For those following along, here’s an update on my progress on MetalScript in the last month.
It’s been a bit of a slow month for MetalScript, just because I have a lot going on and MetalScript takes a bit of a backseat to other important things. I expect things to stay like this for a while longer.
The website is not meant to attract customers, because of course there is no product yet. It’s meant to be a representation of the grand vision of MetalScript. It paints the picture of what I’m trying to get to, and so helps me stay focused on the goal. It’s also a place where I can start collecting user documentation so that when I launch the MVP there will already be documentation in place, and the documentation doubles as a spec of what it needs to do.
I didn’t spend much time on it, and it leaves lots to be desired. The markdown at the bottom of the home page is particularly jarring, and the whole thing is not very mobile friendly. But I’ll improve it over time.
I also couldn’t make up my mind on the color scheme, and landed up changing it a number of times. Originally I was thinking pink/orange (excuse my primitive “engineer’s vocabulary” for colors) because I think it has really awesome energy to it, and paints the picture of something new and exciting and different…
But quite frankly, yellow is ugly. Sorry to those who like it. It’s such a stark, flat color, and doesn’t say anything I want it to for MetalScript.
I went through a number of greenish shades which I dismissed. And while it’s probably not final, the website is currently based around an aqua blue.
Not everything matches, because I kept changing my mind about exactly where on the spectrum between blue and green I wanted to be.
Blue is nice because it’s calming but professional. This is very much what I intend MetalScript to be — a tool for professionals, but one without the discomfort and complexity associated with C and C++.
Just because it’s unrealistic and stylized doesn’t mean it’s not a challenge for a Blender amateur like me. There are lots of details I tried to get right that a professional may have achieved better results in a lot less time. Take for example this comparison between an earlier draft (left) and a later one (right)…
(Other differences to note are the corners, the color, and the reflectivity of the surface).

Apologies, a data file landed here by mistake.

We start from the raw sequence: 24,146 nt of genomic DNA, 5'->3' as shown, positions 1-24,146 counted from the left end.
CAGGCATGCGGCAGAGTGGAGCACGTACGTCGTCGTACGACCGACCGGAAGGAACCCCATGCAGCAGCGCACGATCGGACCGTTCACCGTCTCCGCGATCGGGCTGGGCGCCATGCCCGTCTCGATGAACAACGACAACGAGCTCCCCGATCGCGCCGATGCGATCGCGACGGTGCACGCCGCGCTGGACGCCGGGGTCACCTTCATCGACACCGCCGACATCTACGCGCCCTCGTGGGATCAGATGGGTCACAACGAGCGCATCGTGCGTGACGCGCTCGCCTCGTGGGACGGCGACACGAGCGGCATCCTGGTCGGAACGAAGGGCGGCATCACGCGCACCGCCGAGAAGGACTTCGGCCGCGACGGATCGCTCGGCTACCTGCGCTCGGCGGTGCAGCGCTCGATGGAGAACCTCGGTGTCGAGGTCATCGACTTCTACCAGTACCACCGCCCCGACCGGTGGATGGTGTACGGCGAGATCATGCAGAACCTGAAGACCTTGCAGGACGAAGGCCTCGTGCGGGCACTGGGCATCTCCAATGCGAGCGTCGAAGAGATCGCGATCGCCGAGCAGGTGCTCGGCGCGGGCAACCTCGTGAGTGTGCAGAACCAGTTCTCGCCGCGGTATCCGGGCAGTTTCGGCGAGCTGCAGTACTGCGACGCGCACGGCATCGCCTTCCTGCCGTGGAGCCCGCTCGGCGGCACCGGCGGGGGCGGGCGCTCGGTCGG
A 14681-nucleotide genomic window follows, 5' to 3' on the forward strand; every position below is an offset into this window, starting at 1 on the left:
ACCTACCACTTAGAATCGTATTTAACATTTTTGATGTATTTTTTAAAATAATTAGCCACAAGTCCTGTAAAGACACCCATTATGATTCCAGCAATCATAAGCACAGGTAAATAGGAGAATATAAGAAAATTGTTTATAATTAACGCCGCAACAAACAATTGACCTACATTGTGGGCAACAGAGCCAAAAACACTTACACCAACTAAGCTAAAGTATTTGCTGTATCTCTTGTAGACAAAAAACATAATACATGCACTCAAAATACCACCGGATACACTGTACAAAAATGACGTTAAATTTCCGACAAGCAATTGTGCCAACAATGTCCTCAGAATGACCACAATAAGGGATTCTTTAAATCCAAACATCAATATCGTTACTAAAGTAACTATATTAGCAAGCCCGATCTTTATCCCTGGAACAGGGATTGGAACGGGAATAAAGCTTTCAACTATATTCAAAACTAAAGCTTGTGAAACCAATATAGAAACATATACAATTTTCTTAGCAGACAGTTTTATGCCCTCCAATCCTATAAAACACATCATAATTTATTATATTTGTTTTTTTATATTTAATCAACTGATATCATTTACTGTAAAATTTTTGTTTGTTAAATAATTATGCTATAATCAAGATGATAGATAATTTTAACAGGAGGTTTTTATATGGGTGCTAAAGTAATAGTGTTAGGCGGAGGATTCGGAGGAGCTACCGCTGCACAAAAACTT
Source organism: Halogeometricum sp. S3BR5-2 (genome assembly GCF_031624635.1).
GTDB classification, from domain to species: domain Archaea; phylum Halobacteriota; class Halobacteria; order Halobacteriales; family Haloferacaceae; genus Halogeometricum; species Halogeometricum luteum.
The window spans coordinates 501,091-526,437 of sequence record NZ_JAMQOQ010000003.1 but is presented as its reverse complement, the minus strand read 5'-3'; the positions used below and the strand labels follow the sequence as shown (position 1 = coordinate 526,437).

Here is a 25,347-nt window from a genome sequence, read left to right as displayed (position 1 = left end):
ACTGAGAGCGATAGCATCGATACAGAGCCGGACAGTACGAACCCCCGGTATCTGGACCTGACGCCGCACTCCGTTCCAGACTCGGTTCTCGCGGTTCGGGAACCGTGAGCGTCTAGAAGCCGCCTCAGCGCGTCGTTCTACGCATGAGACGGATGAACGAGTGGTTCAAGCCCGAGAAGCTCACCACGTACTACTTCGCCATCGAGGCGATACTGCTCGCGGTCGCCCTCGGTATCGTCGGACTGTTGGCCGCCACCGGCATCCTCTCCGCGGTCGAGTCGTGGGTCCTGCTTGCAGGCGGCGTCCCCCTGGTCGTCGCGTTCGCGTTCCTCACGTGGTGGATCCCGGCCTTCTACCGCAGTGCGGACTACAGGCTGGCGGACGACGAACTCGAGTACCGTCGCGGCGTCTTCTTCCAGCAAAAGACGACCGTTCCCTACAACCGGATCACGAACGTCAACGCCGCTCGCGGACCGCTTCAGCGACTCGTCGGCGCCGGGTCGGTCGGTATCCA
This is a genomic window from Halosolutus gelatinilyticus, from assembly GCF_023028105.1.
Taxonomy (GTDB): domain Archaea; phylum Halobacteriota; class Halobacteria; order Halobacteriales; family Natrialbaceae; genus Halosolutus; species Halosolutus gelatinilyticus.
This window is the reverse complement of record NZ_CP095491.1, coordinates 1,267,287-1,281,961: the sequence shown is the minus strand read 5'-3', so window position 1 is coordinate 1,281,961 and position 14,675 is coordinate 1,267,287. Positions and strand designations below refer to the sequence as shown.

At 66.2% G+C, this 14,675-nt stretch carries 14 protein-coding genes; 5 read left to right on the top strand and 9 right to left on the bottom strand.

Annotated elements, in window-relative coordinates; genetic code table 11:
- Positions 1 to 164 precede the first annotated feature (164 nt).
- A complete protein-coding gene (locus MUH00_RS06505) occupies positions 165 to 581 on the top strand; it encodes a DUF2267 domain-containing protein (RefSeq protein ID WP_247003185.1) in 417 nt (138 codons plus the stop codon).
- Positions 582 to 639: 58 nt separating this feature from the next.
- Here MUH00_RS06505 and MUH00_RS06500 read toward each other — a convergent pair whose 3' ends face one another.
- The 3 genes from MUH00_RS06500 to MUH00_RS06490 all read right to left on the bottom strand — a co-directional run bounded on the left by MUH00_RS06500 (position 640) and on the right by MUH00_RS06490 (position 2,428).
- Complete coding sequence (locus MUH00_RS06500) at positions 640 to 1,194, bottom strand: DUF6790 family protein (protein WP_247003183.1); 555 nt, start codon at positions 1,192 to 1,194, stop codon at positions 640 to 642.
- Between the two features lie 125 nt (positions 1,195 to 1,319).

By no means is anything final. I will likely change my mind several more times before MVP, and anyway, as soon as there is money I will probably get this all looked at by someone with better skills than mine.
But to the technical stuff I’ve been doing in the last month…
I’ve added the necessary features to my IL compiler (compiles JS to IL) to support the following traditional example:
// blinky.js MCU.start(); setInterval(() => gpio.pin('B4').toggle(), 500);
This is the hello-world of microcontrollers, to create a blinking LED. Of course, nothing yet blinks since there is a lot of work left to do on the compiler before I have actual machine code running on the device. But nevertheless it demonstrates a number of key features that the IL compiler needs, such as the ability to instantiate closures, call functions, access properties, etc.
Probably the biggest piece of work done in the last month is getting the virtual machine up and running.
Perhaps more interestingly, I have the above blinky example running on the virtual machine. I say “more interesting” because the blinky example demonstrates another key feature: suspending the virtual machine before the next stage of compilation. So what I have currently working is taking a program (blinky) that runs in the VM until the suspension point, and then the suspended machine is serialized as IL, including registers, stack, and heap allocations (the virtual heap includes functions). That’s a pretty cool point to be at!
Re-reading this, I think I should clarify what I mean by “virtual machine”. I’ve previously made it clear that MetalScript programs don’t run on a virtual machine, so why is there a virtual machine? The reason is simply because in the two-phase execution model of MetalScript, where a program is executed at both compile time and runtime — it is the compile-time execution that is done on a virtual machine. The runtime execution is bare-metal.
MCU.start was called. This post-processing step is somewhat like a continuation passing style transformation. All the functions that were suspended in the call stack will be turned “inside out” so that their entry point is where they left off when the virtual machine was suspended.
Believe it or not, the VM stack is 5 levels deep at the point where the blinky example is suspended, even though the call is done from the root scope of the script. This is yet another illustration of the fact that “it’s more complicated than it looks”.
The result of this step will be a body of IL that does not need to contain any definition for the current register states or call stack, which will be much easier for the next phase of the compiler to deal with.
I’m also finalizing the design of what I call the “symbolic interpreter” which essentially will step through the IL to figure out what it does (and thus how to implement it in machine code). This is the most complicated and critical piece of the whole project. As I’ve said in previous posts, through the side experiment I called “MiniLanguage” I’ve gone far enough with this idea to feel confident of the direction I’m going, but MetalScript is an order of magnitude more complicated than MiniLanguage so it’s going to take some time to iron out the details.
I’ve also spent some time thinking about how
Looking further into the future, my plan is to keep pushing the blinky example through each phase of the compiler until I eventually get it out the other end and have an actual blinking LED. This would be a point of massive celebration.